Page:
To record voiceovers you need four things: A computer, a microphone, headphones and a recording application. You can get fancier if you want, but these four items will get you where you want to go. I recommend Audacity as a effective and simple program to record your voice over demos. It’s easy to use, it produces high quality audio and it’s FREE. You can’t beat that. But Audacity has some “idiosyncrasies” that drive me crazy. Here are the top three annoying oddities and how to work around them.
1) You hit “RECORD” and you get a new track. Always. Again and Again.
The first time I saw that, it was definitely a WTF moment. I recorded a small commercial and I wanted to redo a line in the middle of the copy. So I put the cursor right before the passage I wanted to replace and hit record… and… WTF? Why is it creating a NEW TRACK?
Don’t look in Preferences to fix this one. The simple fact: Audacity CANNOT “punch in” like an old-fashioned tape recorder. So here’s what you do.
Rewind and hit record. You’ll hear your original recording in your headphones until the silent part comes. Here you say the sentence you want to replace. The recording for this will be on a new track but right below the silent part.
Highlight only the replacement recording and use this magic key combination:
- Control C (copies the new audio)
- Up Arrow (selects track one)
- Return (highlights selection in track one – same size)
- Control V (pastes new audio in track one)
Then click the X in the corner of the second track to remove it.
Here it is in pictures:
What if I want to add new audio to the END of a track?
That’s easy. Instead of hitting “record”, hit Shift R. This is “Append Record”. Your new audio will be added to the END of the track, rather than on a new track.
2) You hit “STOP” and Audacity automatically rewinds.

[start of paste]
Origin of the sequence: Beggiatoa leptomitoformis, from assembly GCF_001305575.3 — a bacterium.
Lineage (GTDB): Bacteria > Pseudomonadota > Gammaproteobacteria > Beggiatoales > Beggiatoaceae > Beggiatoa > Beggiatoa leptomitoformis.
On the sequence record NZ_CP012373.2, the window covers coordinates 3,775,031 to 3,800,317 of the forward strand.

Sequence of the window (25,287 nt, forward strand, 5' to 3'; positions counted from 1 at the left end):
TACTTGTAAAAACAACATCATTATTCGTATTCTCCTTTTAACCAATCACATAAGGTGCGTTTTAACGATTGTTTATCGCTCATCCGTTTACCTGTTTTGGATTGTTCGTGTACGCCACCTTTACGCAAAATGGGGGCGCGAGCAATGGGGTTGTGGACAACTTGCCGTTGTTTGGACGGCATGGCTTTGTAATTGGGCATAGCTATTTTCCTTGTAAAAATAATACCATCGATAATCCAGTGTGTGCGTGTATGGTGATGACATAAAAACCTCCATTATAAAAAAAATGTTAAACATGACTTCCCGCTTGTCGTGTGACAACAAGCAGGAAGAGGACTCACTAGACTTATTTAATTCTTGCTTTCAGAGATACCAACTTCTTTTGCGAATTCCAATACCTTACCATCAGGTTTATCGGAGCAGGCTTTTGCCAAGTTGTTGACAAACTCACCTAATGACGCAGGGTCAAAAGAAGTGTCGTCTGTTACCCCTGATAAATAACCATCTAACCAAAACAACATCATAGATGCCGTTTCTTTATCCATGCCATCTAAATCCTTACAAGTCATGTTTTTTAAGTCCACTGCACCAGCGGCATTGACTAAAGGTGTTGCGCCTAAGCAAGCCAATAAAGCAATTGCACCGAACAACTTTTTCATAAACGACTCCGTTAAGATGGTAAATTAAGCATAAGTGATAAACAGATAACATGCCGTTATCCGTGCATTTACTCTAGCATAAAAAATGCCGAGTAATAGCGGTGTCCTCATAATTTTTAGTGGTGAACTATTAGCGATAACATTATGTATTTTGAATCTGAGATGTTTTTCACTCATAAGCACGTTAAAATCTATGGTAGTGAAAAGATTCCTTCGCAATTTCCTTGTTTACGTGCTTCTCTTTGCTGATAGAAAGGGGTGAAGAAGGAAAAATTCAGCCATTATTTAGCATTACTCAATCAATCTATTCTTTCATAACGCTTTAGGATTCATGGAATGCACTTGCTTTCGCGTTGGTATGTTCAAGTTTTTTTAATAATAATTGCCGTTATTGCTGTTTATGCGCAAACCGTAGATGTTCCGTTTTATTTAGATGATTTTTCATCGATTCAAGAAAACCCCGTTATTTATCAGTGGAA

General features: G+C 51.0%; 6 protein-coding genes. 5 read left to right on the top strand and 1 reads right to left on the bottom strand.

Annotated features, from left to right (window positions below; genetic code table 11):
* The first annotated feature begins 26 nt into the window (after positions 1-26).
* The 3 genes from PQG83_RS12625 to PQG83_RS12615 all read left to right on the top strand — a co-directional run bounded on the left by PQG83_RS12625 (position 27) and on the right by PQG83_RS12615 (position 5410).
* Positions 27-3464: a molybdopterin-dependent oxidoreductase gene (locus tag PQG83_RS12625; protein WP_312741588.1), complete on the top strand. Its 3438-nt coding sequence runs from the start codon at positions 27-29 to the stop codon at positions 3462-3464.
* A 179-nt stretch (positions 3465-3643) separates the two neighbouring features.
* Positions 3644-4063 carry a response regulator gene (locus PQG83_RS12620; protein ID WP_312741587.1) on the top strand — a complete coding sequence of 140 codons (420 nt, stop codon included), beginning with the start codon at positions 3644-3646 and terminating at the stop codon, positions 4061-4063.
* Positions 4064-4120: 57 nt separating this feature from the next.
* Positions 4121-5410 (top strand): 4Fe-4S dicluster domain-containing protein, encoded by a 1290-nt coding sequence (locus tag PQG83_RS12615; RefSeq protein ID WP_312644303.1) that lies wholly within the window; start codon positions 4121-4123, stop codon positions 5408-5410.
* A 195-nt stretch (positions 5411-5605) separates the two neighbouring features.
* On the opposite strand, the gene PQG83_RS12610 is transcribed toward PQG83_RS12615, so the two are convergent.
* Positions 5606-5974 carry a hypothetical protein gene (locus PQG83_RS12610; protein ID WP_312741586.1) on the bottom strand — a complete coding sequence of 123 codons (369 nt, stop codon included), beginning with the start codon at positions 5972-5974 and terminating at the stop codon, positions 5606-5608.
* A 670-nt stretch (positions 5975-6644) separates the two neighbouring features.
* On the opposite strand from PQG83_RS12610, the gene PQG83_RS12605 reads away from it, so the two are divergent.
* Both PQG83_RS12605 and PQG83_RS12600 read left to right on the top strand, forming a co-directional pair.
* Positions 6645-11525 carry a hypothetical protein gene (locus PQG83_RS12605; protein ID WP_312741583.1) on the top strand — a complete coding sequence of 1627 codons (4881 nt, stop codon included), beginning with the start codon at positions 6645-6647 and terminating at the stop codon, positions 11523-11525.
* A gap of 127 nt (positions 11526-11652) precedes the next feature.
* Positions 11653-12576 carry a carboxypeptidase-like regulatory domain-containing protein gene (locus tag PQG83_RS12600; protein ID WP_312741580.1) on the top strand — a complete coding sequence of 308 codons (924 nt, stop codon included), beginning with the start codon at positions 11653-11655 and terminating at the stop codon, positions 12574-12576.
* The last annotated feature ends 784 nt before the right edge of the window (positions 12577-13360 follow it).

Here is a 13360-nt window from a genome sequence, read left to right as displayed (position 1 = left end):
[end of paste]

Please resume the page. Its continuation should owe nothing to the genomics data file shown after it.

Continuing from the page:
Ahhhhh! Experience this one when you’re editing an audiobook! You’re 20 minutes into the edit and audacity snaps back to the beginning of the recording. I still haven’t figured out exactly when it does this. But when it does, you have to look back through the track to find where you were working.
There are two ways to manage this.
First, when you’re editing, click in the track to place the cursor there. Then STOP will return to where you placed the cursor, not to the beginning of the track.
Second when you are playing the track from the beginning and you want to stop at a certain point, don’t hit STOP! Instead, hit Shift A. This will stop the playback but leave the cursor in place where you stop, rather than returning to the start.
3) You start Audacity and your mic is not in the “input” list.
If you leave your mic plugged in, this should not happen, but it might.
Always plug you mic in FIRST and then start Audacity. Otherwise Audacity won’t know the mic is active and it won’t show up on the list.
But just in case you don’t see your mic, or you plug it in late, Audacity Transport Window to the rescue! Go to Transport and select Rescan Audio Devices. Your mic or any added audio devices should now be on the list!
So do YOU have tips or fixes for using Audacity?
Help your fellow voice talent by leaving a comment below. And make this job easier. We can all use a little help, can’t we?